Macau Tower:  MOP 120 (U$15)  We started the sightseeing trip by going to the Macau Tower, and walking to the other spots from there. 

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The Macau Tower has both an indoor and outdoor observation deck, but on the outdoors you’re still enclosed by glass (I hate getting glare on my pictures, but there’s not a way around that when you’re dealing with glass windows).

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It’s definitely an iconic tower in Macau, but after visiting The Peak and the Sky 100 in Hong Kong, the view in Macau is not nearly as exciting, but pretty nonetheless.

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If you’re the adventurous type (and we are, but we’re also the “cheap type”) you can bungee jump off the tower – they claim to be the tallest bungee jumping experience in the world.

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Gate of Understanding: 
This was built in 1993 as a friendship symbol between the Portuguese and the Chinese, and since Macau went back to China, it seems that this place has been ignored and abandoned and in ridiculous need of maintenance. It’s gated off so no one can go there.  The sign at the gate blocking entrance to the path (where you would have been able to walk right under the structure) is so old that none of the words are legible as the whole thing has rusted off, and the concrete path cracked and overgrown by grass.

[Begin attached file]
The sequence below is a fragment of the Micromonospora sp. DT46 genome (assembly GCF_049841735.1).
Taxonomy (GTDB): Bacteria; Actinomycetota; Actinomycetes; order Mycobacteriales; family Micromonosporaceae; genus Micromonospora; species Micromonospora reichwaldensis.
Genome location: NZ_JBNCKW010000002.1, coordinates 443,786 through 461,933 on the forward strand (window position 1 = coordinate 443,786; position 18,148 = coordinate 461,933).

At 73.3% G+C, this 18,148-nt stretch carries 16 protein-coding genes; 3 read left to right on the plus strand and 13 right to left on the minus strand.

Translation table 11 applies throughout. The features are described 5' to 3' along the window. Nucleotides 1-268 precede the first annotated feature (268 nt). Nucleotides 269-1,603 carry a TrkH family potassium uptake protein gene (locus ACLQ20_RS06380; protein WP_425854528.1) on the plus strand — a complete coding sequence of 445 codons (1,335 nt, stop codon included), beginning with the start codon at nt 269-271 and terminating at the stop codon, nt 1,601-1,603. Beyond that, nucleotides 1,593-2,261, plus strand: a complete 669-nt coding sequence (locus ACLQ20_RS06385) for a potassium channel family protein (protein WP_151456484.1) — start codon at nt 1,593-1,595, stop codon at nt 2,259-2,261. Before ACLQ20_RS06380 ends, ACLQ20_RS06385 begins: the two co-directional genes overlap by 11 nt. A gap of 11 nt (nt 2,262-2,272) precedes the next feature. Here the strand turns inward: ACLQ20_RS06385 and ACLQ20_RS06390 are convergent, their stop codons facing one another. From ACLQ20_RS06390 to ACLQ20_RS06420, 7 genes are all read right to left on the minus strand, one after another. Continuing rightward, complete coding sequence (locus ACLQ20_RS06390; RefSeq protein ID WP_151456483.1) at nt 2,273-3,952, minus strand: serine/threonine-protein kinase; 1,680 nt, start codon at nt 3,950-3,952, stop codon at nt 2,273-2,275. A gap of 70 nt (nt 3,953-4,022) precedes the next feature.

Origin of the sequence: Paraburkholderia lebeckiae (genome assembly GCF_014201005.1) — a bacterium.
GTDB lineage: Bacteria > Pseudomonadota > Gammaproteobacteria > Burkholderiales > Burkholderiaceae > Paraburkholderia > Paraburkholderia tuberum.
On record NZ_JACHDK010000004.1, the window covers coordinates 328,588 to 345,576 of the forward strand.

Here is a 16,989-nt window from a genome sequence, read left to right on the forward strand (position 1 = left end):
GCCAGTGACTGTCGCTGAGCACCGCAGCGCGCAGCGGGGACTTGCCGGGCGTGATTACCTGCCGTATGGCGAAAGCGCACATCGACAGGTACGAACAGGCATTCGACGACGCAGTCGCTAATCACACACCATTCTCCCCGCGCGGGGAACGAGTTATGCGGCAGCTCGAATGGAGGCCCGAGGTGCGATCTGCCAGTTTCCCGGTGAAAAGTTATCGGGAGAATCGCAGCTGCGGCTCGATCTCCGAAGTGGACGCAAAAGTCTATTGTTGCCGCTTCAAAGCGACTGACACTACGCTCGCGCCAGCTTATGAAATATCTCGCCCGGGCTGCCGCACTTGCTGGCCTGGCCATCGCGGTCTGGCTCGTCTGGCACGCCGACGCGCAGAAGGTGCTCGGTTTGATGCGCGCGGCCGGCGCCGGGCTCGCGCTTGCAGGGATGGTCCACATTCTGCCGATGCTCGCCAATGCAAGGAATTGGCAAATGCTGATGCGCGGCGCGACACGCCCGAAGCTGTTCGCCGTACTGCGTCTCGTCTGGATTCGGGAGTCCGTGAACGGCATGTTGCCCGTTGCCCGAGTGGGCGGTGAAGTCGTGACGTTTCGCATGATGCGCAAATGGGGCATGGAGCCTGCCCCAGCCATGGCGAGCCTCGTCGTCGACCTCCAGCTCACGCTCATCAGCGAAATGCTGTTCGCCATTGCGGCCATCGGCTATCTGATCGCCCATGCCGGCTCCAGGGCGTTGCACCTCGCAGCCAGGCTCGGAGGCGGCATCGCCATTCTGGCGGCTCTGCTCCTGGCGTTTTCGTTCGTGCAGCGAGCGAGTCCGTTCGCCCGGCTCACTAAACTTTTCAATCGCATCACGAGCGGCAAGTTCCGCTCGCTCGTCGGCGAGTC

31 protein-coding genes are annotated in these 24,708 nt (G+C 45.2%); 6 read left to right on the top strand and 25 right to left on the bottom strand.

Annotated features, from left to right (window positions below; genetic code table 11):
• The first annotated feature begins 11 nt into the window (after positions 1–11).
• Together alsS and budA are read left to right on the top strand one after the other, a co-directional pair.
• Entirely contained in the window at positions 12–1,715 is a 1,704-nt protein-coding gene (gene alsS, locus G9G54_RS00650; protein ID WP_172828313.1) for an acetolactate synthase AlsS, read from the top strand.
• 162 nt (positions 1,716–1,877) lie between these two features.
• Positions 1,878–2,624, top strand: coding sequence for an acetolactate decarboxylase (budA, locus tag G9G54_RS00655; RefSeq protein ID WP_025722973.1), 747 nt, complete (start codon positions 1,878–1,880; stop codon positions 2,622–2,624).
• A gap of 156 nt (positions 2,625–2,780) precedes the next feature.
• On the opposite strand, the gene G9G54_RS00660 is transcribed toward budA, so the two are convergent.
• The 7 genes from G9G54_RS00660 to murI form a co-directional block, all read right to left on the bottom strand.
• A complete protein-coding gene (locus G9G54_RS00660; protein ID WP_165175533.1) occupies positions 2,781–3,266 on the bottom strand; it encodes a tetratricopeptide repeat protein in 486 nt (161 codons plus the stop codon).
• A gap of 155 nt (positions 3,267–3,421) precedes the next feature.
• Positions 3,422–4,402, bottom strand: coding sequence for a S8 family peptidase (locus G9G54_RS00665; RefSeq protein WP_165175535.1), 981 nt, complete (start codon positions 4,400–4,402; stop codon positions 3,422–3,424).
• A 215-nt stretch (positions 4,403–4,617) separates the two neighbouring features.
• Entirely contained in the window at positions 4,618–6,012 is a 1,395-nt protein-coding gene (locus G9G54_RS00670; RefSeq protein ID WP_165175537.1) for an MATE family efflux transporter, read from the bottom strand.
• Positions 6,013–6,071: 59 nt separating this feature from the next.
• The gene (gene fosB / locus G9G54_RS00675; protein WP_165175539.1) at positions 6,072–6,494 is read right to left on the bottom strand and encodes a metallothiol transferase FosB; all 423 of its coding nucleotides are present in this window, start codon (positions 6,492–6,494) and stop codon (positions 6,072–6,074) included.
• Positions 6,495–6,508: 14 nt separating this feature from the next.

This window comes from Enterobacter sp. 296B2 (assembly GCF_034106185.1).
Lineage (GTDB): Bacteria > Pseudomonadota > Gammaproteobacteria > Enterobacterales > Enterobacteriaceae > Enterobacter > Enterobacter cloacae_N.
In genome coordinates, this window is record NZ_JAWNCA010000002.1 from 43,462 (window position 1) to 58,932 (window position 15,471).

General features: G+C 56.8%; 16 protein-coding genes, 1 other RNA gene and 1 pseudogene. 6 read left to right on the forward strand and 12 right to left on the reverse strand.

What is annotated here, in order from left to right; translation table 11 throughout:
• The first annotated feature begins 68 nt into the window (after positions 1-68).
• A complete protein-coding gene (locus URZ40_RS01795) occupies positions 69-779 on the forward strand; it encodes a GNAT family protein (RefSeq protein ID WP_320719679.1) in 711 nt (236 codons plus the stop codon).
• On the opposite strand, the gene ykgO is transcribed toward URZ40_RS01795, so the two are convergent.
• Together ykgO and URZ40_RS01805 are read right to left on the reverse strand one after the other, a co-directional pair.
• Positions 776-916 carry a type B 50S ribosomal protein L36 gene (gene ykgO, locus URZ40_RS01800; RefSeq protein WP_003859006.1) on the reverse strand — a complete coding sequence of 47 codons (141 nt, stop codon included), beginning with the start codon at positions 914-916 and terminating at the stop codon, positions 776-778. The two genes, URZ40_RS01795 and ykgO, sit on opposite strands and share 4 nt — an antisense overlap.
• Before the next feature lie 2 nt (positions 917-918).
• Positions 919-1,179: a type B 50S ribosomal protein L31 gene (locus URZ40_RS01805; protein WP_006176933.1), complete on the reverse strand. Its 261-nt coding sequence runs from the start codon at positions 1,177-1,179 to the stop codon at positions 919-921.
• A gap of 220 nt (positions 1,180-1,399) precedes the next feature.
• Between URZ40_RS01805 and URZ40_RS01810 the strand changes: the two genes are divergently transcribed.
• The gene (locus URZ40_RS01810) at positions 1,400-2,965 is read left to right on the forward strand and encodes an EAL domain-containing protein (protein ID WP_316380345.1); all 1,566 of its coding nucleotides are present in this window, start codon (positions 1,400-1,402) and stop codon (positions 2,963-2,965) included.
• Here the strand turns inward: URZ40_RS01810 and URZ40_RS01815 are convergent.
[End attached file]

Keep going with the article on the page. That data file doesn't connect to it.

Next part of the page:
It’s a shame, since whether you appreciate your history or not, it should still be preserved.

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A-Ma Temple:
 
This is the oldest temple in Macau, but just like the Gate of Understanding, it was not what I was expecting.  What was I expecting, you ask?  An old temple.  Not a very commercialized temple with brand new construction showing no signs of what the temple actually looked like in the 1700’s.

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Senado Square/St. Paul’s Church Ruins/The Fortress: 
This was the part I was most looking forward to!  I had seen pictures and knew that the Senado Square would remind me of downtown Rio.  And it did, as the architecture is very similar, and even the sidewalks are the same ones you find all over Rio de Janeiro.  But a few steps from the square, the whole area is commercialized, with stores, stores, stores, all with brand new signs in old buildings.  Again, they’re not really appreciating the historic property they have.